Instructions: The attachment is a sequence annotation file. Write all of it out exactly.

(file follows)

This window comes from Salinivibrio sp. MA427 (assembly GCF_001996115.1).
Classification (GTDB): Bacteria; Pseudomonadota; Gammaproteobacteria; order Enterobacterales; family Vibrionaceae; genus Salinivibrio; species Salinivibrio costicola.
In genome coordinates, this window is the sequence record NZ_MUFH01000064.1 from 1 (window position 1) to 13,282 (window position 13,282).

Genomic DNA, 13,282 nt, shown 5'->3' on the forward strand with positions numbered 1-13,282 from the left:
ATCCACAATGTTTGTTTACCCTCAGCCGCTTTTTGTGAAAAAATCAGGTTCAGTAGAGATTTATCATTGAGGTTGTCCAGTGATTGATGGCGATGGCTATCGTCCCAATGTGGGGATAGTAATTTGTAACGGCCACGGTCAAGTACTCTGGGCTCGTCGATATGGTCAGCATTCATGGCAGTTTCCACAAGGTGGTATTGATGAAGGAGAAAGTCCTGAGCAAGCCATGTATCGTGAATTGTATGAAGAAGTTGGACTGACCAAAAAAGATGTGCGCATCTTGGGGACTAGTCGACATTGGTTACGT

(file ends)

This window comes from Salinivibrio sp. MA427 (assembly GCF_001996115.1).
Classification (GTDB): Bacteria; Pseudomonadota; Gammaproteobacteria; order Enterobacterales; family Vibrionaceae; genus Salinivibrio; species Salinivibrio costicola.
In genome coordinates, this window is the sequence record NZ_MUFH01000064.1 from 1 (window position 1) to 13,282 (window position 13,282).

Genomic DNA, 13,282 nt, shown 5'->3' on the forward strand with positions numbered 1-13,282 from the left:
ATCCACAATGTTTGTTTACCCTCAGCCGCTTTTTGTGAAAAAATCAGGTTCAGTAGAGATTTATCATTGAGGTTGTCCAGTGATTGATGGCGATGGCTATCGTCCCAATGTGGGGATAGTAATTTGTAACGGCCACGGTCAAGTACTCTGGGCTCGTCGATATGGTCAGCATTCATGGCAGTTTCCACAAGGTGGTATTGATGAAGGAGAAAGTCCTGAGCAAGCCATGTATCGTGAATTGTATGAAGAAGTTGGACTGACCAAAAAAGATGTGCGCATCTTGGGGACTAGTCGACATTGGTTACGT